“I ended up being pregnant at the age of 16, and I had my child at the age of 17,” she said.
At one point, McGregor said the abuse and control was so bad that she was not allowed to leave the house and never had the opportunity to finish high school and receive her diploma.
Eventually McGregor was able to get away from the abusive relationship. And despite her setbacks – including life as a single mother to a son – McGregor got a job, worked hard and was able to save enough money to rent her own apartment.
Not long after, fate knocked on McGregor’s door in the form of a Directv salesman from Utah. McGregor said he told her about how beautiful Utah was and introduced her to missionaries from The Church of Jesus Christ of Latter-day Saints.
That salesman would later become her husband.
Living with purpose
The couple’s path to owning a successful business was neither straight nor easy but rather was marked by debt, the loss of a family member, job loss, flipping homes in Illinois and the birth of a daughter. It was also marked by hard work and taking risks.
Fed up with an unsatisfying job in northern Utah, the couple decided to sell their house, move to Southern Utah and go into business for themselves building tiny homes.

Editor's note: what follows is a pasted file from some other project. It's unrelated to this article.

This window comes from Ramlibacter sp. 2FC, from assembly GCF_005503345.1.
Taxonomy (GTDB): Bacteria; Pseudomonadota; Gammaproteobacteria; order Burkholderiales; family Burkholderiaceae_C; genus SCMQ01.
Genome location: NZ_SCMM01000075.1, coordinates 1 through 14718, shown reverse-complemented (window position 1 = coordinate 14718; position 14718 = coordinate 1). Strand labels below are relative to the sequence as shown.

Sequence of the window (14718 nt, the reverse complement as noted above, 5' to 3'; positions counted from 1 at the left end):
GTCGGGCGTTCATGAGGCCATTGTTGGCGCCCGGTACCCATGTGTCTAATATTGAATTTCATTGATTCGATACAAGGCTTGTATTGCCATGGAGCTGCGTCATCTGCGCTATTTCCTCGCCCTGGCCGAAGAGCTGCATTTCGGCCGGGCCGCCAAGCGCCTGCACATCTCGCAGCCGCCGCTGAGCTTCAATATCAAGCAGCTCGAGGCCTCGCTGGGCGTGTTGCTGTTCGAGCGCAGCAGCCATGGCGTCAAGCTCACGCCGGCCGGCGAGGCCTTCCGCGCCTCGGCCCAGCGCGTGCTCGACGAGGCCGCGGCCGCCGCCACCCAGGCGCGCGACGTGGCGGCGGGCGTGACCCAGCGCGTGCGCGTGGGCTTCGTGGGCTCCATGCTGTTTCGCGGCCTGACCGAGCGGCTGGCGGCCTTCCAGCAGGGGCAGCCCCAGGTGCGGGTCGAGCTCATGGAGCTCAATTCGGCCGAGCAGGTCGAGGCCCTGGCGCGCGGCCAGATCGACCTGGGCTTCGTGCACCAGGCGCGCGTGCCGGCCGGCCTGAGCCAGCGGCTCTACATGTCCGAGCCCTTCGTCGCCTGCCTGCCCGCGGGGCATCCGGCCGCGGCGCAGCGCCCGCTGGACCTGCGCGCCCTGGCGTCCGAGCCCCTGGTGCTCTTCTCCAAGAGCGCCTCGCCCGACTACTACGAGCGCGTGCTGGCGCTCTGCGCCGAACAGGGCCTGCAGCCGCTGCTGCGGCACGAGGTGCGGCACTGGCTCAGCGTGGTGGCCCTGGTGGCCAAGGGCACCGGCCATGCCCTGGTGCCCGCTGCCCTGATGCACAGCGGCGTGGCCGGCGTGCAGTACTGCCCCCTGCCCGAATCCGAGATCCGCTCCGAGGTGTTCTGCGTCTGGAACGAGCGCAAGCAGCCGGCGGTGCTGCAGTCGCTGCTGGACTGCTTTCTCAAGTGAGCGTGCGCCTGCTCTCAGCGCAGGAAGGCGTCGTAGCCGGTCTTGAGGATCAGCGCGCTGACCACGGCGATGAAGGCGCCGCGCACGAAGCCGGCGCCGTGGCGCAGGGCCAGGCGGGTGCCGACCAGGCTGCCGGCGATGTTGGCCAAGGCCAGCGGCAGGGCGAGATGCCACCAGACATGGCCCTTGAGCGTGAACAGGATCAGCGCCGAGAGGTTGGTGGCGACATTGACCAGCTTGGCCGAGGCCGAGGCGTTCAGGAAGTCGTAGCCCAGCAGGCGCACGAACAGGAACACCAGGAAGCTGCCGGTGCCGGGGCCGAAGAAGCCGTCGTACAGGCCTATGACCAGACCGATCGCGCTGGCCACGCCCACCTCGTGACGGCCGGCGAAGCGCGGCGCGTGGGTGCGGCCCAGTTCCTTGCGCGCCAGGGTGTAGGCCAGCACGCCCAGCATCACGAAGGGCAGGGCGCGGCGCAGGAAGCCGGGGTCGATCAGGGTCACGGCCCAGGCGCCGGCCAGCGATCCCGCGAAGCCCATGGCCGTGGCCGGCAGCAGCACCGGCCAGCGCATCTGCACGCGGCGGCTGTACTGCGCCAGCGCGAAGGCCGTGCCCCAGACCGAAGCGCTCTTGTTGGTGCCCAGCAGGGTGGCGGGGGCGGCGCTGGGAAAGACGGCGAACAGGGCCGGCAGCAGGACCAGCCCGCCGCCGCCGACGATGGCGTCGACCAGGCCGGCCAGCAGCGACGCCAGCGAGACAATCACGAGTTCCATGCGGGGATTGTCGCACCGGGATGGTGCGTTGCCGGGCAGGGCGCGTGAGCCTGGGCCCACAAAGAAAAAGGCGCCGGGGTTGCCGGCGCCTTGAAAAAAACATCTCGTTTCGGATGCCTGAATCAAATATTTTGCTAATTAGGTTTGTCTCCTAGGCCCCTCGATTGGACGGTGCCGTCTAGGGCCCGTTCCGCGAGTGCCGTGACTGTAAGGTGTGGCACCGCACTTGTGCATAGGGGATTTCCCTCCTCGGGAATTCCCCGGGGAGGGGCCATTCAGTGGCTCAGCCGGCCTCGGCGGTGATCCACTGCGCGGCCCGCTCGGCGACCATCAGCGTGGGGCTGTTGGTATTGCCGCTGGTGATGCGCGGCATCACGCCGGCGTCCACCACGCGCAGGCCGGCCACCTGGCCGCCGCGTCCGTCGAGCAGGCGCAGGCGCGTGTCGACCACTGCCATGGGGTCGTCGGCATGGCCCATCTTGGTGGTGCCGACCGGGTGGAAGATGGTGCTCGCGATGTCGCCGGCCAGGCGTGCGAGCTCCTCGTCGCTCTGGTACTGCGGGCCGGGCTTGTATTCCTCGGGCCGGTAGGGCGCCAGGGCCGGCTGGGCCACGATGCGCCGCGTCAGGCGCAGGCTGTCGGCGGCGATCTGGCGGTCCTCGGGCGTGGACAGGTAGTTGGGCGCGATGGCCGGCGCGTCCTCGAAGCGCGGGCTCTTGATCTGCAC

Their original plan, McGregor said, was to build a self-sustaining tiny home community where people could go in their time of need and be able to sustain themselves as they rebuilt their lives.
In the design, residents of the tiny home community would have been able to grow crops and use wind and solar power so that their utility costs and other costs would be low.
McGregor said if her mother would have had a place like that while she was going through tough times it would have made a world of difference.
“That would have changed our whole entire lives,” McGregor said, adding she would have had a home base to feel safe.
As it turned out, it was a lot more difficult to build an off-grid community than they had originally thought and they were unable to accomplish that goal, McGregor said. At least not yet.